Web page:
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The Glide

The Glide

We’ve previously looked at the descent, descent point and profile management. In this post I will expand on the basic descent and discuss the glide descent profile.

The most likely reason a student pilot will find themselves in a glide descent is an engine failure, either a real one or one proceeded by the ‘practice’ word. The initial actions of zoom to gain height, turn towards the field, set the glide attitude to achieve the best glide speed, trim and then deal with the engine issue have been covered in a previous article (June 2009). Aviating (trimming the aircraft out at the correct glide attitude, and hence speed), will allow you to concentrate upon the secondary, but no less important tasks, of navigating and communicating. So what speed should be flown? Obviously the actual number will differ from aircraft to aircraft, but let’s have a quick look at the theory and then the application.

The best glide speed in any aircraft aims to achieve the maximum distance over the ground given your height. With the engine running, getting the maximum range out of an aircraft requires it be flown at the best lift/drag ratio (L/D ratio or L/DMAX). The ratio is determined, at a given angle of attack, by dividing the resultant CL by the CD giving the L/D ratio. The higher the number, the more lift for drag the aerofoil creates. A glider may have a L/D ratio of up to 33, whereas a light aircraft may achieve a L/D ratio of only 6. This is also known as the glide ratio as for light aircraft it is approximately the same ratio as distance covered/height lost at glide speed. For example if L/DMAX equals 6 then the glide ratio is approximately 6:1, meaning the aircraft will travel 6000 feet for each 1000 feet of altitude lost.

The aerodynamics above are all well and good, but given you have only an ASI and not a ‘L/D o’meter,’ what speed should you fly? The angle of attack associated with L/DMAX determines the best engine-off glide speed (Vbg) given the aircraft weight (usually on light aircraft only one speed is given as the weight does not change much). In a larger aircraft with a greater range of operating weights, L/DMAX will still occur at a given angle of attack, but the speed will be higher than at a lighter aircraft weight. The flight manual Vbg provides L/DMAX giving the greatest air distance flown. This is the speed you should fly. In order to achieve that speed you must know the approximate attitude you need to set to achieve that speed. Remember, slower speed equals higher aircraft attitude. Your instructor will show you the attitude in order to achieve your best glide speed and it is important that you take the time to set this attitude and trim the forces out. Once this is done, your attention can then be taken by the engine issue and the requirement that a suitable landing area be found.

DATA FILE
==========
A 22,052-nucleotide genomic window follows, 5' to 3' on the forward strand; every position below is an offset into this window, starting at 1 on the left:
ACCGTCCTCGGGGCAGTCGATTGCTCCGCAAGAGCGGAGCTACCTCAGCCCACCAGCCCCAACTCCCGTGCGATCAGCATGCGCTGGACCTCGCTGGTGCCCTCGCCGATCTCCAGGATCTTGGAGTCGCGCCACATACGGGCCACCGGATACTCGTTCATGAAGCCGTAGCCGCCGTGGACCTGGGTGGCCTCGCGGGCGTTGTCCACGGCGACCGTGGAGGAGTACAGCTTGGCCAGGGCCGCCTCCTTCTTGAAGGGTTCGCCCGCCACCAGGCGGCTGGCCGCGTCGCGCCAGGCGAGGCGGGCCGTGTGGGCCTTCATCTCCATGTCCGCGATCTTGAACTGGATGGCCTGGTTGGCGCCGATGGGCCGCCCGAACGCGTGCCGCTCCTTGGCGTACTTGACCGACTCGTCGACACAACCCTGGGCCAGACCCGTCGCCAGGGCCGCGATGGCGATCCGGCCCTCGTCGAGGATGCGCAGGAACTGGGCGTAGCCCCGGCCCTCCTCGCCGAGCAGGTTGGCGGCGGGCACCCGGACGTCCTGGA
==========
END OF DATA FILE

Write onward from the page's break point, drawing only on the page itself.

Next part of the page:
What effect will wind have? A headwind will decrease your gliding range and a tailwind will increase gliding range. Although some people may advocate an optimum glide speed for the conditions (i.e. increasing speed by one third or one half of the headwind and vice-versa for tailwind) bear in mind that any speed error away from the speed that gives L/DMAX will reduce air distance flown as drag increases, reducing the L/D ratio. My tip is to simply fly the manufacturer’s given speed. Why? Having been in a situation where the engine has stopped, the ability to trim the aircraft out at the correct attitude which gives a known speed and a corresponding known distance for height, unloads your mind to concentrate on other things. Yes understanding that if you turn into the headwind your range will decrease is important, but not enough to begin flying the aircraft at a speed which gives unknown results. Glider pilots may disagree, but they started without an engine in the first place and so are expecting to be gliding to a landing.

So, to sum up. Know your aircraft’s best glide speed and corresponding attitude to achieve it. Know that any speed away from this will reduce your air distance travelled for a given height. Finally, know how far your aeroplane is likely to glide per 1000 feet of altitude. It is useless trying to make a field which from a simple calculation given current height is out of reach.

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